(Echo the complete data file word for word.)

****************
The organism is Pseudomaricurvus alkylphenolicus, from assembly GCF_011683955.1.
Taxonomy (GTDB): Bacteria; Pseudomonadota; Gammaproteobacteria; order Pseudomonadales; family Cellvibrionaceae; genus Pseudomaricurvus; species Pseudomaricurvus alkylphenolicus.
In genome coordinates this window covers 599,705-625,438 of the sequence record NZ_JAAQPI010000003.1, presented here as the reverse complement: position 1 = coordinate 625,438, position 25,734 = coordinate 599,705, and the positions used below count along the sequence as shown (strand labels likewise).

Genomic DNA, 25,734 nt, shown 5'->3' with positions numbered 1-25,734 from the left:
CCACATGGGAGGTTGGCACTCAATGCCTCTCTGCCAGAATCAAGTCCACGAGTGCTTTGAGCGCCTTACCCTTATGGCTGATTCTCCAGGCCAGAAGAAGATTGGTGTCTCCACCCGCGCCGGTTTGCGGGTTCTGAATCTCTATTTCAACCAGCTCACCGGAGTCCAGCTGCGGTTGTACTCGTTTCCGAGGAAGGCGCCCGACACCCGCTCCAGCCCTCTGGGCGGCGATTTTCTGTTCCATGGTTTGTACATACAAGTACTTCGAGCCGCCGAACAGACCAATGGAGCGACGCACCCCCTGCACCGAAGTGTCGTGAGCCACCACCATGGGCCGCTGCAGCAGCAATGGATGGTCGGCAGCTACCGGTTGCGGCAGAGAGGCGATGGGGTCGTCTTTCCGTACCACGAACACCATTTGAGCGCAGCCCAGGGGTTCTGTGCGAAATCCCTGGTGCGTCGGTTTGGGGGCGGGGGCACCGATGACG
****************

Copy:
The organism is Pseudomaricurvus alkylphenolicus, from assembly GCF_011683955.1.
Taxonomy (GTDB): Bacteria; Pseudomonadota; Gammaproteobacteria; order Pseudomonadales; family Cellvibrionaceae; genus Pseudomaricurvus; species Pseudomaricurvus alkylphenolicus.
In genome coordinates this window covers 599,705-625,438 of the sequence record NZ_JAAQPI010000003.1, presented here as the reverse complement: position 1 = coordinate 625,438, position 25,734 = coordinate 599,705, and the positions used below count along the sequence as shown (strand labels likewise).

Genomic DNA, 25,734 nt, shown 5'->3' with positions numbered 1-25,734 from the left:
CCACATGGGAGGTTGGCACTCAATGCCTCTCTGCCAGAATCAAGTCCACGAGTGCTTTGAGCGCCTTACCCTTATGGCTGATTCTCCAGGCCAGAAGAAGATTGGTGTCTCCACCCGCGCCGGTTTGCGGGTTCTGAATCTCTATTTCAACCAGCTCACCGGAGTCCAGCTGCGGTTGTACTCGTTTCCGAGGAAGGCGCCCGACACCCGCTCCAGCCCTCTGGGCGGCGATTTTCTGTTCCATGGTTTGTACATACAAGTACTTCGAGCCGCCGAACAGACCAATGGAGCGACGCACCCCCTGCACCGAAGTGTCGTGAGCCACCACCATGGGCCGCTGCAGCAGCAATGGATGGTCGGCAGCTACCGGTTGCGGCAGAGAGGCGATGGGGTCGTCTTTCCGTACCACGAACACCATTTGAGCGCAGCCCAGGGGTTCTGTGCGAAATCCCTGGTGCGTCGGTTTGGGGGCGGGGGCACCGATGACG